In 2020, the New South Wales Health Central Coast Local Health District approved the research project “Parkinson’s Disease Spiral Analysis Project (PD-SAP).  The intent was to deliver a digitised solution for Parkinson’s Disease patients, carers, and clinicians to enable the collection of spiral tests and associated metrics from patients outside clinical appointments.  

DXC Tele-Parkinson with SAP BTP: A Digital Revolution for Patients and Clinicians 

DXC Tele-Parkinson with SAP BTP is an AI-powered mobile application which transforms care for Parkinson’s Disease patients and clinicians. Patients simply draw a spiral on a piece of paper, snap a photo, and let the artificial intelligence (AI) take over.  

The AI algorithm delves into the spiral’s nuances, assessing elements like line shakiness and crossings, while also capturing additional data such as mood, blood pressure, sleep patterns, and medication. The AI engine is therefore able to determine a patient’s “on” or “off” status.  

SAP partner DXC created the solution and developed the user interface, while SAP created the AI model and algorithm. SAP’s Business Technology Platform (BTP) serves as the foundation for the app, allowing the solution to be deployed on desktop for clinicians and mobile for patients and their caregivers. BTP enables patients to securely upload data multiple times a day. This wealth of information allows clinicians to monitor patients’ progress and adjust treatments as needed. 

By integrating AI technology into the clinic room, Tele-Parkinson empowers clinicians with a deeper understanding of patients’ movement and symptom control. The wealth of data and real-time insights lead to faster, more informed decisions, and a more effective healthcare system.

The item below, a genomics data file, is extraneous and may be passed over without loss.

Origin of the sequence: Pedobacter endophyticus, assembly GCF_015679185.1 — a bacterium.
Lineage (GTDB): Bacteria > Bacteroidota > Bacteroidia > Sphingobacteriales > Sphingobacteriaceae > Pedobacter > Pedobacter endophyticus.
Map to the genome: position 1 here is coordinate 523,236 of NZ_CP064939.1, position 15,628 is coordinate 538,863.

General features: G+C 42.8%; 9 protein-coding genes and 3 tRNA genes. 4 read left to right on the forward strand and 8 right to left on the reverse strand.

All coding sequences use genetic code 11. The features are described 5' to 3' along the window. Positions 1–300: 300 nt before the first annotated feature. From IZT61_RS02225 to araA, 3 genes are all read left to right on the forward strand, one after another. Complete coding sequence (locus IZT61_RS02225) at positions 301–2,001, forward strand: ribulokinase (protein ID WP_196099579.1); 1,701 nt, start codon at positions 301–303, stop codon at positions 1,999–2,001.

Unlocking New Possibilities: The Benefits of DXC Tele-Parkinson with SAP BTP 

Tele-Parkinson marks the first step in bringing AI into PD care.  

“I think this is an essential evolution in the management of Parkinson’s disease” – Associate Professor Scott Whyte, Neurologist

Tele-Parkinson has the power to the improve the lives of those living with PD. Patients are empowered to understand their disease and take an active role in their well-being.  Tele-Parkinson also has the ability to improve the accessibility of PD care, especially for those in remote or regional locations.  

As Dr. Yun Hwang notes, “It will save some of these individuals whose ability is impaired by Parkinson’s disease, and perhaps reduce their travel burden. Instead of having to see a neurologist face to face, they can have many data points that they can present to the neurologist which can be done remotely.”  

The collaboration between SAP and DXC has unlocked a new world of possibilities for Parkinson’s patients, carers, and clinicians alike. Armed with real-time insights and a profound understanding of each patient’s unique journey, clinicians are empowered to craft treatment plans tailored to the individuals needs and aspirations.  

“You don’t get better from this disease. All you can do is manage it. So what we can do to help diagnosis and treatment is so important, because it affects my life.”

Mark Hettler, former Head of Partner and Channels, SAP ANZ

As new management paradigm emerges – one that places patients at the heart of their own care journey, accompanied by AI.